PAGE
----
¶4 In the 1950s or 1960s (the date is not clear and may be as late as the 1970s) the District Court's water commissioner administering the Perry v. Beattie water rights pursuant to § 85-5-101, MCA, began diverting Choteau Cattle's 300 miner's inches of water out of the Teton and into the Bateman Ditch, which transports the water around the Springhill Reach before returning it to the natural channel just above Choteau Cattle's point of diversion. In some times of the year no water at all flows through the natural channel of the Teton River because of the diversion through the Bateman Ditch. The Bateman Ditch diversion was implemented without express approval of the District Court and apparently without any other agreement in writing. The Bateman diversion was implemented for the benefit of upstream appropriators with rights junior to Choteau Cattle's right, enabling them to exercise their water rights without having to allow more than 300 inches to flow through the Springhill Reach to arrive at Choteau Cattle's point of diversion. While some of the benefitted users hold rights under the Perry decree, the practice also benefits one holder of a non-decreed right. Choteau Cattle does not claim any rights to use the Bateman Ditch and does not claim the Ditch as a point of diversion.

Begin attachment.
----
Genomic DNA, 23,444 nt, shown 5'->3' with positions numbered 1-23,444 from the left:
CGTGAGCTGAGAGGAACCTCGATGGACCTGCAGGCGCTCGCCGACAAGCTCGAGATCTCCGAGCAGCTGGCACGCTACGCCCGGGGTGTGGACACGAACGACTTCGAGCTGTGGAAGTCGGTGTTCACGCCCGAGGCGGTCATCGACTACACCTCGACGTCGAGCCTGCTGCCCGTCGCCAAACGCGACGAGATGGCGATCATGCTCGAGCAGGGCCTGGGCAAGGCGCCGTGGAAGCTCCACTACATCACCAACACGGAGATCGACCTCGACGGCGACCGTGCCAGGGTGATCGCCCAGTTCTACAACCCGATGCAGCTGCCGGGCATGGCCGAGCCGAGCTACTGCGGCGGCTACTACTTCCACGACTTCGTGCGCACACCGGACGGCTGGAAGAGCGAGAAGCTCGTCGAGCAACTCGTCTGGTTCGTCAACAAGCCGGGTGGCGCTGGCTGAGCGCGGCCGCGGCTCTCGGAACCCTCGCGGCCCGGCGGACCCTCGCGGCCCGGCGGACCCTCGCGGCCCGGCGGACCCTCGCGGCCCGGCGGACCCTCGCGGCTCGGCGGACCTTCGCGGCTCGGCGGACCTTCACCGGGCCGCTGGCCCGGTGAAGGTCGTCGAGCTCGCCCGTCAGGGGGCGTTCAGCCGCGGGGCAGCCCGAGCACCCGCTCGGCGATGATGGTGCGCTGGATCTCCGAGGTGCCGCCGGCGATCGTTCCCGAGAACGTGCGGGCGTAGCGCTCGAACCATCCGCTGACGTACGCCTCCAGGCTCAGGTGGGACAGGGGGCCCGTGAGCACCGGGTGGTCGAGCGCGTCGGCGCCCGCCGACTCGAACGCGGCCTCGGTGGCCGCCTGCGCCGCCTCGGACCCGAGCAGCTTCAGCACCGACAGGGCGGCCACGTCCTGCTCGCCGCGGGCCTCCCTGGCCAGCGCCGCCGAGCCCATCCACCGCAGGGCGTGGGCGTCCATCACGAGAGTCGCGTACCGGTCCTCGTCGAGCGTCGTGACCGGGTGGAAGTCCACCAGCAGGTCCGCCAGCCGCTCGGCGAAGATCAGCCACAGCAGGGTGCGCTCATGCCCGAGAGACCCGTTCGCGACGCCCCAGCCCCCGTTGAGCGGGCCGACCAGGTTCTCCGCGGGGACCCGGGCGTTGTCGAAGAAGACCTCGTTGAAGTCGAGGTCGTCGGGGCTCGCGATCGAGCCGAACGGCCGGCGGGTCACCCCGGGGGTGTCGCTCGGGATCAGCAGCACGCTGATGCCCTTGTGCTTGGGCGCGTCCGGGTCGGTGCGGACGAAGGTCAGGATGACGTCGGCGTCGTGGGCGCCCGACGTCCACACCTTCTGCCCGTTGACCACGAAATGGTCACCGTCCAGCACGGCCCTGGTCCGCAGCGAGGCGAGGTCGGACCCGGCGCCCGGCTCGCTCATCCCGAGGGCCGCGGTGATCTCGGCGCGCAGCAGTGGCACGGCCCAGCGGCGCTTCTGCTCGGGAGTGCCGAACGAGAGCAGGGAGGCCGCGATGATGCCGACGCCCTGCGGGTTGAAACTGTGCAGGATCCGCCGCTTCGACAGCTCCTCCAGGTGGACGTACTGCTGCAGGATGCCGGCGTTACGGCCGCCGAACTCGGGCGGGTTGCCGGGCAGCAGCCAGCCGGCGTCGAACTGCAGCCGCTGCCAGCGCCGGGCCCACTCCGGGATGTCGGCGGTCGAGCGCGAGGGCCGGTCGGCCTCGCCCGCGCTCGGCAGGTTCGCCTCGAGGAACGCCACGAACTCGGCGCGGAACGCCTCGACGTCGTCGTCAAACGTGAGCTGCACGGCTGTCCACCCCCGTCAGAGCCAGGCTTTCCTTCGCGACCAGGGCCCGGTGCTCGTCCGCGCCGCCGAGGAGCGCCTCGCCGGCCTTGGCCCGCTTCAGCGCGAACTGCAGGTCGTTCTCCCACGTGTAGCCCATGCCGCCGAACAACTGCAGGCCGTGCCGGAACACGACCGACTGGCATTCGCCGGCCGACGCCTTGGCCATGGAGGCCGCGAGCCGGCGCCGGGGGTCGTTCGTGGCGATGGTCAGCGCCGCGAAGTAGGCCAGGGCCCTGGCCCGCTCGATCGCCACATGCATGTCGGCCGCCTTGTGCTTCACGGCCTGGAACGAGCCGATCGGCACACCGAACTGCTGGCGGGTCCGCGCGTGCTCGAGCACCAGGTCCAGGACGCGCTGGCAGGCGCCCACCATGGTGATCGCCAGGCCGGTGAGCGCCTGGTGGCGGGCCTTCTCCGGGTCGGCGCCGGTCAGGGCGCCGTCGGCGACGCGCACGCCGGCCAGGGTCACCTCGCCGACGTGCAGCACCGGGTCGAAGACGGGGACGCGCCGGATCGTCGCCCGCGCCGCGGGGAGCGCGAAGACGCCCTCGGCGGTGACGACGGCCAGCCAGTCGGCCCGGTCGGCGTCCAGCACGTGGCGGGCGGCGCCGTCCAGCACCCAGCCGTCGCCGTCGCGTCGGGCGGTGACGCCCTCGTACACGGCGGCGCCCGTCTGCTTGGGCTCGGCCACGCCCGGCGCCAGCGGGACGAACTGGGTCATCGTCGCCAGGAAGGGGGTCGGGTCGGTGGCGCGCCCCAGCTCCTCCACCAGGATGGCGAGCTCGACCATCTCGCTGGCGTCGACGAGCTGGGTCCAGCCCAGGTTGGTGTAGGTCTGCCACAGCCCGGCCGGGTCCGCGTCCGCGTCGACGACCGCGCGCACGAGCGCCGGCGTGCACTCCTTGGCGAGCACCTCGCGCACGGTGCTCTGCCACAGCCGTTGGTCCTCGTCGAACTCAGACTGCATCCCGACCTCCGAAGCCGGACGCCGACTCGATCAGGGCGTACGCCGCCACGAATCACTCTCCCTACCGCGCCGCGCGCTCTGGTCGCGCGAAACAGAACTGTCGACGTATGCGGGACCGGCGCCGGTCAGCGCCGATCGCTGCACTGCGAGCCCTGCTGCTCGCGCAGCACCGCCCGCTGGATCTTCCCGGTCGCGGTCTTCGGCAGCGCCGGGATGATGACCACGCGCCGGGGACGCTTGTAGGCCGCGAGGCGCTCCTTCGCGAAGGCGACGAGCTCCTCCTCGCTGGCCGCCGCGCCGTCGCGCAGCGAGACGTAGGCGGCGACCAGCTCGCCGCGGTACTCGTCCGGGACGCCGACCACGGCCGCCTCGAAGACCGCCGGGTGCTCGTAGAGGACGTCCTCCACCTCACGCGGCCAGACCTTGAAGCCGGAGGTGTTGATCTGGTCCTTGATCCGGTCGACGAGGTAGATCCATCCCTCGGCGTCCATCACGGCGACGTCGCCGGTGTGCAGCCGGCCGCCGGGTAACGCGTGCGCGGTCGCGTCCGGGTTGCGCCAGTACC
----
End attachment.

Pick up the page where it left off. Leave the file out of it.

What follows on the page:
¶5 In February, 2011, Fellows filed a complaint against the water commissioner administering the Perry v. Beattie decree. The complaint contained a claim as a dissatisfied water user under § 85-5-301(1), MCA; claims based upon private and public nuisance and negligence; and requests for a writ of prohibition, an injunction and declaratory relief. The District Court ordered that Fellows serve notice of his lawsuit on persons who hold decreed water rights in the Teton River. The District Court subsequently ordered briefing on several issues, including whether Fellows had standing to sue under § 85-5-301(1), MCA, as a dissatisfied water user.